HSV ENCEPHALITIS ASSOCIATED WITH CHORIORETINITIS
Rakhi Jain*, Sunil Taneja*, **Ruchi Puri, **S S Rathore
*Department of Pediatrics, GSVM Medical College, Kanpur and **Consultant Pediatrician, Madhuraj Hospital, Kanpur.
Address for Correspondence
Dr Rakhi Jain, 98, Y1, Kidwai nagar, Kanpur, UP.
Email
drrakhi09@gmail.com
A six months old female child was admitted with fever and focal seizures for one day. On examination, vitals were stable but baby was in altered sensorium and had bulging anterior fontanelle. Focal seizures were refractory to phenobarbitone and phenytoin hence valproate and levetiracetam were used to control seizures. Intravenous antibiotics were started with provisional diagnosis of acute bacterial meningitis but cerebrospinal fluid (CSF) examination showed 90 cells/hpf of which 60% were lymphocytes and 40% polymorphs, glucose was 81 mg% and protein was 58mg% with 200 RBCs suggesting herpes simplex virus (HSV) infection. Injection acyclovir was started at the dose of 20 mg/kg/dose three times a day (60 mg/kg/day) but patient did not improve. Serology for HSV showed positive HSV (1+2) IgG and negative IgM. Hence acyclovir was stopped. CT brain was normal. Repeat CSF showed 50 WBCs/hpf with 30% polymorphs and 70% lymphocytes, 200 RBCs, sugar 45 mg% and protein 180 mg/dl. Real time PCR in CSF was positive for HSV 1. MRI brain showed left temporal encephalitis (Figure 1). Acyclovir was restarted and given at the same dose for 21 days. Eye examination revealed chorioretinitis (Figure 2). Repeat MRI scan showed bilateral gyral edema with diffuse white matter hyperintensity in cerebral hemisphere. HIV 1 & 2 was non reactive and NMDA receptor antibody in serum was negative. Toxoplasma IgG was positive and IgM was negative while CMV IgG was positive & IgM was negative. MRI brain after one month showed extensive loss of brain substance in supratentorial region sparing bilateral occipital cortex with mild dilatation of bilateral lateral ventricles. (Figure 3)

Figure 1: MRI showing left temporal lobe Hypodensity on T1 weighted image


Figure 2: Chorioretinitis on fundoscopy


Figure 3: MRI showing extensive necrotizing sequelae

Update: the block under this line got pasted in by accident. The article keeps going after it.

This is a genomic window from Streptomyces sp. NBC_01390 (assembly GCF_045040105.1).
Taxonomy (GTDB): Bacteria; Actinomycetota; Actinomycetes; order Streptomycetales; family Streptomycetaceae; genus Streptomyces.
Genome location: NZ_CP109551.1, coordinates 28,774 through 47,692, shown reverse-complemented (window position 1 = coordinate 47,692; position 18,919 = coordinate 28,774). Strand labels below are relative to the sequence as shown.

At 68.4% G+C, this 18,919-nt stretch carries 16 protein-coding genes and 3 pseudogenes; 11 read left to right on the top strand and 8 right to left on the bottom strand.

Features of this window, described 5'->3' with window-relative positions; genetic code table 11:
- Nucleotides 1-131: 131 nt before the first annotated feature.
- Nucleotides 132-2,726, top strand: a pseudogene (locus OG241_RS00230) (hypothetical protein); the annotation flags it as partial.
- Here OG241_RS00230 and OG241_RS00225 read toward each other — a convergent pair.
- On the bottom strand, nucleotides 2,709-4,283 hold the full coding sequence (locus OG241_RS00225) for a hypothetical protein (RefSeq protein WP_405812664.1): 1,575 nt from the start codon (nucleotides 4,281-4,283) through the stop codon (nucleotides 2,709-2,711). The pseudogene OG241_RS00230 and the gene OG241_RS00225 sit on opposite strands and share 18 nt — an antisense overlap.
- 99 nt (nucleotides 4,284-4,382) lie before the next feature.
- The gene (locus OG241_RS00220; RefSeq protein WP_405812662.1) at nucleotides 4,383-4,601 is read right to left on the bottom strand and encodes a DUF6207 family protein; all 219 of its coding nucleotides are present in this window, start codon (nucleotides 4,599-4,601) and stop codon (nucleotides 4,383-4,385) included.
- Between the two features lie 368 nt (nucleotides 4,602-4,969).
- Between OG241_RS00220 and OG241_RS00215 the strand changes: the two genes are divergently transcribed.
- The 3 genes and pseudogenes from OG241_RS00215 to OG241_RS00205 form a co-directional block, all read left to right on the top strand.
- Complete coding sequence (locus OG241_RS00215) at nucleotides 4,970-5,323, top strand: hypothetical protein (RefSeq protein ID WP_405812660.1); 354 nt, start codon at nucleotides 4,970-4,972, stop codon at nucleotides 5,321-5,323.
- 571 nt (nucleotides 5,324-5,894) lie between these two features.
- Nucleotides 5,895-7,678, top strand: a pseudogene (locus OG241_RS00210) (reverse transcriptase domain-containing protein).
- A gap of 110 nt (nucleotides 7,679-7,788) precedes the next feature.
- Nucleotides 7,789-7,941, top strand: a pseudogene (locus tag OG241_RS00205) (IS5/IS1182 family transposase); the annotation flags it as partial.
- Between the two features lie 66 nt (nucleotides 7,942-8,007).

Viral encephalitis associated with chorioretinitis in an infant may be due to toxoplasmosis, syphilis, cytomegalic inclusion disease or others. (1) Yet, often the etiology remains obscure. (2) HSV is known to cause severe disease involving skin, eye, mouth, CNS or manifest disseminated infection involving multiple organ system especially in neonates which may present even in absence of skin lesions. Chances of neurological sequelae are high. (3,4,5) This case of HSV encephalitis shows necrotizing HSV infection leading to severe brain and retinal damage which may lead to sequelae in future. Mitchell et al (6) described an infant who suffered from recurrent herpes simplex infections of the skin in association with chorioretinitis and evidence of significant central nervous disease. Reports of chorioretinitis and cerebral disease accompanying a generalized cutaneous eruption of presumed herpetic etiology are also on record. (7) Cogan et al (8) suggest that the evolution of the ophthalmic findings clinically and the microscopic appearance of the retinal lesions are more consistent with an immunologic process than with direct invasion of the retinae by the virus. Treatment of HSV retinitis is acyclovir as for HSV encephalitis 60 mg/kg/dose thrice a day. (9) Untreated HSV retinitis may lead to scarring and blindness. Laser photocoagulation is seen to have some role in improving visual acuity. (9)